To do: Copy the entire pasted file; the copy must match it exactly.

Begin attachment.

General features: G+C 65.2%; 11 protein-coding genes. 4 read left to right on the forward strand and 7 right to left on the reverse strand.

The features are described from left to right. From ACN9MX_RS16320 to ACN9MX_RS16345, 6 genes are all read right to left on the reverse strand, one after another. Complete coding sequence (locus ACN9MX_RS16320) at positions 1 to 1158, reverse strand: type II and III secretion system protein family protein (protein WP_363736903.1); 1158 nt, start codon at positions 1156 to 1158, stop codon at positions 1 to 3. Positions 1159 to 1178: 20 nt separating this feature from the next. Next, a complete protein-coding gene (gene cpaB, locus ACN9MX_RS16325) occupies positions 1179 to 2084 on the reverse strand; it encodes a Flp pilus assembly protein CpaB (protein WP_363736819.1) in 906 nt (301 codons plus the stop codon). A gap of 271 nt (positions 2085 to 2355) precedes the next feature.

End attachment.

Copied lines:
General features: G+C 65.2%; 11 protein-coding genes. 4 read left to right on the forward strand and 7 right to left on the reverse strand.

The features are described from left to right. From ACN9MX_RS16320 to ACN9MX_RS16345, 6 genes are all read right to left on the reverse strand, one after another. Complete coding sequence (locus ACN9MX_RS16320) at positions 1 to 1158, reverse strand: type II and III secretion system protein family protein (protein WP_363736903.1); 1158 nt, start codon at positions 1156 to 1158, stop codon at positions 1 to 3. Positions 1159 to 1178: 20 nt separating this feature from the next. Next, a complete protein-coding gene (gene cpaB, locus ACN9MX_RS16325) occupies positions 1179 to 2084 on the reverse strand; it encodes a Flp pilus assembly protein CpaB (protein WP_363736819.1) in 906 nt (301 codons plus the stop codon). A gap of 271 nt (positions 2085 to 2355) precedes the next feature.